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Being disconnected in an always connected world is a growing desire met by virtual cocoons at home but, in an increasingly crowded world, real physical solitude becomes an option only for the rich.
In one workshop it was highlighted that in an ever-present always-connected world, people will sometimes want to disconnect, to switch off and be, for a time, not available. In another it was mentioned that for many professionals today, rather than talk to their spouse, the last thing they do at night and the first thing they do in the morning is check their mobile for messages. While some find this lifestyle attractive and in many ways addictive, for others it has become apparent that it is not healthy and there must be an alternative.
For numerous professionals and knowledge workers, being able to temporarily become isolated from the always-on world is therefore seen as a significant backlash against some of the technological and social advances of the last decade. Whether virtually or in real life, the ability to have a moment or two of solitude is destined to become a prized commodity – but one that, given current trends, becomes less available for many in 2020. As such, for those that can afford it, solitude becomes a luxury.
According to the OECD, the average South Korean works 2,074 hours each year or over 44 hours a week. While this is the extreme, in many countries we typically work over 40 hours and even in France, a country well known for its high living standards, there is a shift to increase the average up from their target 35 in order to improve productivity. The EU working time directive imposes a maximum working week of 48 hours everywhere except the UK, which opted out. Overall, the global picture is one where official data shows a slow decline in the time spent working, but in many of the knowledge-based service sectors off-the-clock emails, conference calls and weekend working are considered normal. What is surprising to some is that, even in our leisure time, many of us are choosing to be always connected. According to Nielsen, the average internet user in the US now spends over 70 hours a month online while the average Facebook user is on the site for over 7 hours per month. Generally speaking we are filling our lives with more and therefore the option to have less is becoming a treasured ambition. Time to stop and get away from things is consequently steadily rising up the work–life balance wish-list.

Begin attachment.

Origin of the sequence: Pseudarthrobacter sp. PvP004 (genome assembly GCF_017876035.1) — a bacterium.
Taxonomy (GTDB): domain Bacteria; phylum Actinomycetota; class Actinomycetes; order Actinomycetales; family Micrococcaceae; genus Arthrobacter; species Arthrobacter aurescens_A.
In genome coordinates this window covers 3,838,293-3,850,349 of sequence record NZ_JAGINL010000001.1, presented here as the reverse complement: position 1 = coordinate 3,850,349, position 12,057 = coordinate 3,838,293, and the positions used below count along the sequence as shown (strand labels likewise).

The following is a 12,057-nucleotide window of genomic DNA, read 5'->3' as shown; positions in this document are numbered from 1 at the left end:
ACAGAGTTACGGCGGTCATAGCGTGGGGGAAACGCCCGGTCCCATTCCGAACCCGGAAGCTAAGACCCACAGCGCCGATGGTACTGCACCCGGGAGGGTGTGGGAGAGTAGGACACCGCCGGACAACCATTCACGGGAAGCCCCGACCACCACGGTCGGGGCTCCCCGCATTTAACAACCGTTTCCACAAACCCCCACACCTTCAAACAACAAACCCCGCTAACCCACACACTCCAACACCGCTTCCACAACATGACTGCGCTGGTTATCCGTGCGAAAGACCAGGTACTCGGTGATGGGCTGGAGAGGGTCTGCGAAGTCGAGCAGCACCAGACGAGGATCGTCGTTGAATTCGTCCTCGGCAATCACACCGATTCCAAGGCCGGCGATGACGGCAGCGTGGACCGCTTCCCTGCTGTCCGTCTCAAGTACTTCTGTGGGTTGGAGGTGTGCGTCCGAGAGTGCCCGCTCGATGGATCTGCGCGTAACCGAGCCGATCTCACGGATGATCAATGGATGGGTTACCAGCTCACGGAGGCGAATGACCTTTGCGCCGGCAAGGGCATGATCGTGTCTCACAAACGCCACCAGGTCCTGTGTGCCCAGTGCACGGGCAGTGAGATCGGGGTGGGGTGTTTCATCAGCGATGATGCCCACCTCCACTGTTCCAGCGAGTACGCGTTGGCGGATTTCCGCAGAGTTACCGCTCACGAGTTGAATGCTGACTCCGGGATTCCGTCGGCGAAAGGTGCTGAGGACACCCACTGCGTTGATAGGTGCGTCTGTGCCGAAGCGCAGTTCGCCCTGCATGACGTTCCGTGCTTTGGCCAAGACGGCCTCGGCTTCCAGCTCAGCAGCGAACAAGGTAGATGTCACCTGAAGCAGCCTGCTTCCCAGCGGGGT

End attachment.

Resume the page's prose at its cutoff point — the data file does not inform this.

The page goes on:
Although economic pressures in many countries mean that earning an income is not an option to be toyed with, there is mounting evidence that, given the choice, many workers would prefer extra holidays over extra money. Clearly this is not common globally across every demographic, but in many areas of the economy where the ‘money rich/time poor’ are present, this is a growing issue. For those who have high disposable incomes through well-paid employment but relatively little leisure time as a result, time poverty is a growing concern. But it is not only the rich: for some of those on low incomes who also endure long working hours, time poverty is becoming as much a problem as money poverty.
Looking ahead, to keep the best talent, some commentators feel that many companies’ motivation and reward policies are being challenged to give hard-working employees extra time to be away from the office rather than a bonus to keep them at it. Some organisations predict that over the next decade we will increasingly see time traded for money: workers with unused holidays will sell them to those who want more time and open but informal trading of time off will increase – time itself will become a commodity. The hope, of course, is that this will lead to a healthier, happier and more committed workforce.